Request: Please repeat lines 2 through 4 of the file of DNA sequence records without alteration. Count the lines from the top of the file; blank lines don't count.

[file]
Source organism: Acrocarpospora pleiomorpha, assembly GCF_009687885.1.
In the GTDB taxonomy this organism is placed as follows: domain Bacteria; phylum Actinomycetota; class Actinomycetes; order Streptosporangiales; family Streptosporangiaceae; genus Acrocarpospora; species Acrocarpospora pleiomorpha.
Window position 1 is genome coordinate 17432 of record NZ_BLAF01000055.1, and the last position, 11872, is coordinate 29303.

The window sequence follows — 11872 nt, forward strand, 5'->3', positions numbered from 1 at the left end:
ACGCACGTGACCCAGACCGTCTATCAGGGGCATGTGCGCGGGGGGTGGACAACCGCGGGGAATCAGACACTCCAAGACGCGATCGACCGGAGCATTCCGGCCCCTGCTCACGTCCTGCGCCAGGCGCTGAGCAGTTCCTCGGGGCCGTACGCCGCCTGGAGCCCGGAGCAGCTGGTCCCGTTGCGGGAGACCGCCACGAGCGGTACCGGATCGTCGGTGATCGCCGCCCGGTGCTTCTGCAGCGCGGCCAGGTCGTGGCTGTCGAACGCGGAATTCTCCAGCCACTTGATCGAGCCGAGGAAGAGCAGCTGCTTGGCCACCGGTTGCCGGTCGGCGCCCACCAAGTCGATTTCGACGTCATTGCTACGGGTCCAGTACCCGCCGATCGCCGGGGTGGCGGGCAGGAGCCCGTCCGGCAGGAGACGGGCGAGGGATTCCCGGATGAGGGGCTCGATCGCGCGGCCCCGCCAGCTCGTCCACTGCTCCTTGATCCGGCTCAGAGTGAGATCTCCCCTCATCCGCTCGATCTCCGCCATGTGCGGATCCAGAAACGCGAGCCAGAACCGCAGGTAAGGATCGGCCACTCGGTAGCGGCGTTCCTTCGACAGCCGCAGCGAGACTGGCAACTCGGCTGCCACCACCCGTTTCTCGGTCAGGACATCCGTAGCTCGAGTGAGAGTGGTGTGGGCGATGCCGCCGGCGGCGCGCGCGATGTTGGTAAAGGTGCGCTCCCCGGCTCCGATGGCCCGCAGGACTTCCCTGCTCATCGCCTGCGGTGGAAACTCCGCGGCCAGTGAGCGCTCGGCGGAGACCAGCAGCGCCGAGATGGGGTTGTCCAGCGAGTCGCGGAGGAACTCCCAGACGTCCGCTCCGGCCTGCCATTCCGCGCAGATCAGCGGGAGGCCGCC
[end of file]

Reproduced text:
In the GTDB taxonomy this organism is placed as follows: domain Bacteria; phylum Actinomycetota; class Actinomycetes; order Streptosporangiales; family Streptosporangiaceae; genus Acrocarpospora; species Acrocarpospora pleiomorpha.
Window position 1 is genome coordinate 17432 of record NZ_BLAF01000055.1, and the last position, 11872, is coordinate 29303.

The window sequence follows — 11872 nt, forward strand, 5'->3', positions numbered from 1 at the left end: